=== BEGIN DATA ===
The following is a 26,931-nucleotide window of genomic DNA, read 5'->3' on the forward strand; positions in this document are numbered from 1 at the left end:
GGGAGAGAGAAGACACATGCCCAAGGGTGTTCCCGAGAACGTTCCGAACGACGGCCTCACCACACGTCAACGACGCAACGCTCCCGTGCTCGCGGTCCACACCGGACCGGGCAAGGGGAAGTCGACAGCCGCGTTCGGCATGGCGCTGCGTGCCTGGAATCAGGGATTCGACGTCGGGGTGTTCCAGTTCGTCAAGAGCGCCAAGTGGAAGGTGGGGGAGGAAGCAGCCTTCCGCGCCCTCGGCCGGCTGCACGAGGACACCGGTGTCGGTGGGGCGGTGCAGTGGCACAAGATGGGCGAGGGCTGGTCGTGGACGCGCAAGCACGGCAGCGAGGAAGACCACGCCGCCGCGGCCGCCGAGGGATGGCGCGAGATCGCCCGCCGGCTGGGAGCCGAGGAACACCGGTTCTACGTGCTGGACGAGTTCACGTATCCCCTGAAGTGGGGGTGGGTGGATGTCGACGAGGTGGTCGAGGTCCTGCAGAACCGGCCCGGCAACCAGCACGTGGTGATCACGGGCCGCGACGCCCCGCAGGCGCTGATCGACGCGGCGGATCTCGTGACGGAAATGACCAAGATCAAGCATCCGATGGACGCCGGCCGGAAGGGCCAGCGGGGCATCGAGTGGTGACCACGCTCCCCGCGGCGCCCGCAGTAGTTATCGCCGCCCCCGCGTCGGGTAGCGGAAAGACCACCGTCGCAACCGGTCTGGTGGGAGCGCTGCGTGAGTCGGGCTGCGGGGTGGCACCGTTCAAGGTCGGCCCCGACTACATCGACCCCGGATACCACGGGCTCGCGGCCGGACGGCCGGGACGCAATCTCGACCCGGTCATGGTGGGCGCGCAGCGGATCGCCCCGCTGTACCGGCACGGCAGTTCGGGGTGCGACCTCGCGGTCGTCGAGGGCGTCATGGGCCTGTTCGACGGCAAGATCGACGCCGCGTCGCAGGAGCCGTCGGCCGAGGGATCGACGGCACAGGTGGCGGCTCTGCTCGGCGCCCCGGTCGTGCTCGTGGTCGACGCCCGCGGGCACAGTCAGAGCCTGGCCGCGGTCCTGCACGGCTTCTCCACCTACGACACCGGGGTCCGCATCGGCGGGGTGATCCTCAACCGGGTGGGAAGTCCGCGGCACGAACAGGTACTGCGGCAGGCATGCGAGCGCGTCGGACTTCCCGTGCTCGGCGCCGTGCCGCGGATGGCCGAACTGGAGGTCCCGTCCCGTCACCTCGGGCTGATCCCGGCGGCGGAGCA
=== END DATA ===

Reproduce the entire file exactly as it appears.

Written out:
The following is a 26,931-nucleotide window of genomic DNA, read 5'->3' on the forward strand; positions in this document are numbered from 1 at the left end:
GGGAGAGAGAAGACACATGCCCAAGGGTGTTCCCGAGAACGTTCCGAACGACGGCCTCACCACACGTCAACGACGCAACGCTCCCGTGCTCGCGGTCCACACCGGACCGGGCAAGGGGAAGTCGACAGCCGCGTTCGGCATGGCGCTGCGTGCCTGGAATCAGGGATTCGACGTCGGGGTGTTCCAGTTCGTCAAGAGCGCCAAGTGGAAGGTGGGGGAGGAAGCAGCCTTCCGCGCCCTCGGCCGGCTGCACGAGGACACCGGTGTCGGTGGGGCGGTGCAGTGGCACAAGATGGGCGAGGGCTGGTCGTGGACGCGCAAGCACGGCAGCGAGGAAGACCACGCCGCCGCGGCCGCCGAGGGATGGCGCGAGATCGCCCGCCGGCTGGGAGCCGAGGAACACCGGTTCTACGTGCTGGACGAGTTCACGTATCCCCTGAAGTGGGGGTGGGTGGATGTCGACGAGGTGGTCGAGGTCCTGCAGAACCGGCCCGGCAACCAGCACGTGGTGATCACGGGCCGCGACGCCCCGCAGGCGCTGATCGACGCGGCGGATCTCGTGACGGAAATGACCAAGATCAAGCATCCGATGGACGCCGGCCGGAAGGGCCAGCGGGGCATCGAGTGGTGACCACGCTCCCCGCGGCGCCCGCAGTAGTTATCGCCGCCCCCGCGTCGGGTAGCGGAAAGACCACCGTCGCAACCGGTCTGGTGGGAGCGCTGCGTGAGTCGGGCTGCGGGGTGGCACCGTTCAAGGTCGGCCCCGACTACATCGACCCCGGATACCACGGGCTCGCGGCCGGACGGCCGGGACGCAATCTCGACCCGGTCATGGTGGGCGCGCAGCGGATCGCCCCGCTGTACCGGCACGGCAGTTCGGGGTGCGACCTCGCGGTCGTCGAGGGCGTCATGGGCCTGTTCGACGGCAAGATCGACGCCGCGTCGCAGGAGCCGTCGGCCGAGGGATCGACGGCACAGGTGGCGGCTCTGCTCGGCGCCCCGGTCGTGCTCGTGGTCGACGCCCGCGGGCACAGTCAGAGCCTGGCCGCGGTCCTGCACGGCTTCTCCACCTACGACACCGGGGTCCGCATCGGCGGGGTGATCCTCAACCGGGTGGGAAGTCCGCGGCACGAACAGGTACTGCGGCAGGCATGCGAGCGCGTCGGACTTCCCGTGCTCGGCGCCGTGCCGCGGATGGCCGAACTGGAGGTCCCGTCCCGTCACCTCGGGCTGATCCCGGCGGCGGAGCA